It’s easy to get wrapped up in shiny new prospecting methods or techniques. But, let’s not forget about the basics in sales!
The sales landscape has (obviously) changed over the past year. Even our blog has dedicated significant entries to COVID-19 to help you remain successful during uncertainty.
But, it’s important to note that sales itself has not changed.
It has, and always will be, about bridging the gap between a prospect’s problem and your solution. Sure, those problems (and even your solution) and how you bridge that gap might have changed since the beginning of the year, but sales itself, technically speaking, remains the same in essence.
In the spirit of this fact, let’s talk about the basics needed to succeed in sales:
1. Communicate Clearly and Efficiently
Have you met many people who succeed in sales on a consistent basis but are also terrible communicators?
This isn’t the same, by the way, as being “introverted.”
As a seller, you must master the art of being able to clearly articulate your prospect’s problem, your solution, and the necessary steps in between the two.
In other words, you need to first properly understand the problem, how (and if) your solution is able to help, and then efficiently communicate this (and back away if you’re not the right fit for the prospect).
If you’re not taking the time to understand your prospects and properly determine whether or not you can help, you’re neglecting this important step.
2. Be Consistent and Be Persistent
I can’t tell you the number of sales reps, teams, and even sales managers I’ve met throughout the years who are sporadic with their prospecting and follow up efforts.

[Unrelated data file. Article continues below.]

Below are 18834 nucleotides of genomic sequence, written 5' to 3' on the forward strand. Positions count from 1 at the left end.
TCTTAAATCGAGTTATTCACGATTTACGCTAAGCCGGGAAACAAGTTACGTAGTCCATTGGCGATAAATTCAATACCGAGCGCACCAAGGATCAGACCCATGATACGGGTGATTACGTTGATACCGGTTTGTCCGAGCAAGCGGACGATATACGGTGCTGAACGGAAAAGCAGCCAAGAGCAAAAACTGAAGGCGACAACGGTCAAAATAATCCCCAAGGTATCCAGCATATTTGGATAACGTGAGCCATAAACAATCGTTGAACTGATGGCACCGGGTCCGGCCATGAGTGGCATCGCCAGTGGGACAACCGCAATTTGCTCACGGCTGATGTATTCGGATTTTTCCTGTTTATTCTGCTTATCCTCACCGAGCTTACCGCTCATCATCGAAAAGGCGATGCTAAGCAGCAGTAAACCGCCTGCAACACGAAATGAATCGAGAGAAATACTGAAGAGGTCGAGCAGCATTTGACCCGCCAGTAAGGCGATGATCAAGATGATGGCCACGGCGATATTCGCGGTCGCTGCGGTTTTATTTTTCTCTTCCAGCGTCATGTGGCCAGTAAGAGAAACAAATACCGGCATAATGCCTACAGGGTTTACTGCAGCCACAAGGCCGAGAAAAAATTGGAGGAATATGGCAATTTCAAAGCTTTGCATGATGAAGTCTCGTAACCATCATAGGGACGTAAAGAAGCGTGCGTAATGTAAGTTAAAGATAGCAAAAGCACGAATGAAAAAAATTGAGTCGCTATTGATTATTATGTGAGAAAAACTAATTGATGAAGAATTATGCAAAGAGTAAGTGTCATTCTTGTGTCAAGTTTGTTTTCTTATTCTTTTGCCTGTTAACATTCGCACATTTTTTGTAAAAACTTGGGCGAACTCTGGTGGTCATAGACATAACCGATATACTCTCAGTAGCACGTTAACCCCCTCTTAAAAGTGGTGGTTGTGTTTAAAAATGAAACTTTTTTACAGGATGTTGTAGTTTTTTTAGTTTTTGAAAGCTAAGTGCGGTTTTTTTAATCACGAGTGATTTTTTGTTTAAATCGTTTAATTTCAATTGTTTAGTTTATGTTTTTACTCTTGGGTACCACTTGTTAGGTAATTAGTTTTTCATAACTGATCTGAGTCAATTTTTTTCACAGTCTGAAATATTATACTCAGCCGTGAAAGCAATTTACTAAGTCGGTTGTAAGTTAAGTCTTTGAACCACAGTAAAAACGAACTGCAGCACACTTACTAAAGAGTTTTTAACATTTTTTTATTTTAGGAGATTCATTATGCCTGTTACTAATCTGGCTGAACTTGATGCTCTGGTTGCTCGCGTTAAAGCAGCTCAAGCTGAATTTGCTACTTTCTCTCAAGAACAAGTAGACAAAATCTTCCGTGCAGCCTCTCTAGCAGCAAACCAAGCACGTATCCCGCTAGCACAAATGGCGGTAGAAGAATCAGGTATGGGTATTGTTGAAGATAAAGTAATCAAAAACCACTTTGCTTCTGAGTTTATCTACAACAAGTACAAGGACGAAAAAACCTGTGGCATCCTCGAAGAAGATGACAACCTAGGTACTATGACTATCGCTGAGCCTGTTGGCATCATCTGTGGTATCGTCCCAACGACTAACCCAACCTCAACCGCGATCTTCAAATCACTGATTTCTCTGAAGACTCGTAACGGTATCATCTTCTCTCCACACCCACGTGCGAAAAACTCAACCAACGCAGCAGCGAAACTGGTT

These are sellers who wait until the last possible moment in their week to make a few calls, or send a few emails, or skip a couple of weeks entirely, only to promise to “make up” for lost time later in the month.
These are the same reps who are scrambling at the end of a month or a quarter to hit their target.
They’re often the same reps who, even when they do prospect, follow up once or twice, or never again with potentially interested contacts.
Let me be clear. You can’t create consistent sales results when your prospecting efforts are inconsistent.
3. Make Time to Grow and Learn
The best salespeople take time for their personal and professional growth. They’re always seeking new and better ways to be productive, cut out distractions, connect with prospects, follow up with leads, and deliver more value.
Sometimes, the best way to move forward is to recommit to the basics. As I’ve discussed recently, there are numerous reasons right now to throw in the towel and deduce that sales are impossible to come by right now. They’re not.
Focus on what you can do, revisit the basics, and grow your sales!